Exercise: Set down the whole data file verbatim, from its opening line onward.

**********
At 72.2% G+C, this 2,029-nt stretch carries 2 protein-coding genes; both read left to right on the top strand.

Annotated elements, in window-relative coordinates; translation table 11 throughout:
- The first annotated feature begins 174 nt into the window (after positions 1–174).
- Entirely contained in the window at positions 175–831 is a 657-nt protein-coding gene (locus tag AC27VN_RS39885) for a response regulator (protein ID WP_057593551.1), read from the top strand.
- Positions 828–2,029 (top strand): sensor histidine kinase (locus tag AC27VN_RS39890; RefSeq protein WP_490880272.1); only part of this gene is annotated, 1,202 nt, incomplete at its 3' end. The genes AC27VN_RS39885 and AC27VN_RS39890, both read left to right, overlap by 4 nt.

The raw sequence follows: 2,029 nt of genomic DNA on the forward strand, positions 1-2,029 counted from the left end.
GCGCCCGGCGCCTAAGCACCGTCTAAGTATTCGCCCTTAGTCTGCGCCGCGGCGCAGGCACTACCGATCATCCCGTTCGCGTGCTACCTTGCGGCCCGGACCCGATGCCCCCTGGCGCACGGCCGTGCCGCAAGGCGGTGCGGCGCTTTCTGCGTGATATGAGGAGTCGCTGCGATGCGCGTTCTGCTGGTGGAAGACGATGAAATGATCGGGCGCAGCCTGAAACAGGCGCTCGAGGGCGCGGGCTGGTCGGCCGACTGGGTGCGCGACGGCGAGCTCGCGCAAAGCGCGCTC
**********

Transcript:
At 72.2% G+C, this 2,029-nt stretch carries 2 protein-coding genes; both read left to right on the top strand.

Annotated elements, in window-relative coordinates; translation table 11 throughout:
- The first annotated feature begins 174 nt into the window (after positions 1–174).
- Entirely contained in the window at positions 175–831 is a 657-nt protein-coding gene (locus tag AC27VN_RS39885) for a response regulator (protein ID WP_057593551.1), read from the top strand.
- Positions 828–2,029 (top strand): sensor histidine kinase (locus tag AC27VN_RS39890; RefSeq protein WP_490880272.1); only part of this gene is annotated, 1,202 nt, incomplete at its 3' end. The genes AC27VN_RS39885 and AC27VN_RS39890, both read left to right, overlap by 4 nt.

The raw sequence follows: 2,029 nt of genomic DNA on the forward strand, positions 1-2,029 counted from the left end.
GCGCCCGGCGCCTAAGCACCGTCTAAGTATTCGCCCTTAGTCTGCGCCGCGGCGCAGGCACTACCGATCATCCCGTTCGCGTGCTACCTTGCGGCCCGGACCCGATGCCCCCTGGCGCACGGCCGTGCCGCAAGGCGGTGCGGCGCTTTCTGCGTGATATGAGGAGTCGCTGCGATGCGCGTTCTGCTGGTGGAAGACGATGAAATGATCGGGCGCAGCCTGAAACAGGCGCTCGAGGGCGCGGGCTGGTCGGCCGACTGGGTGCGCGACGGCGAGCTCGCGCAAAGCGCGCTC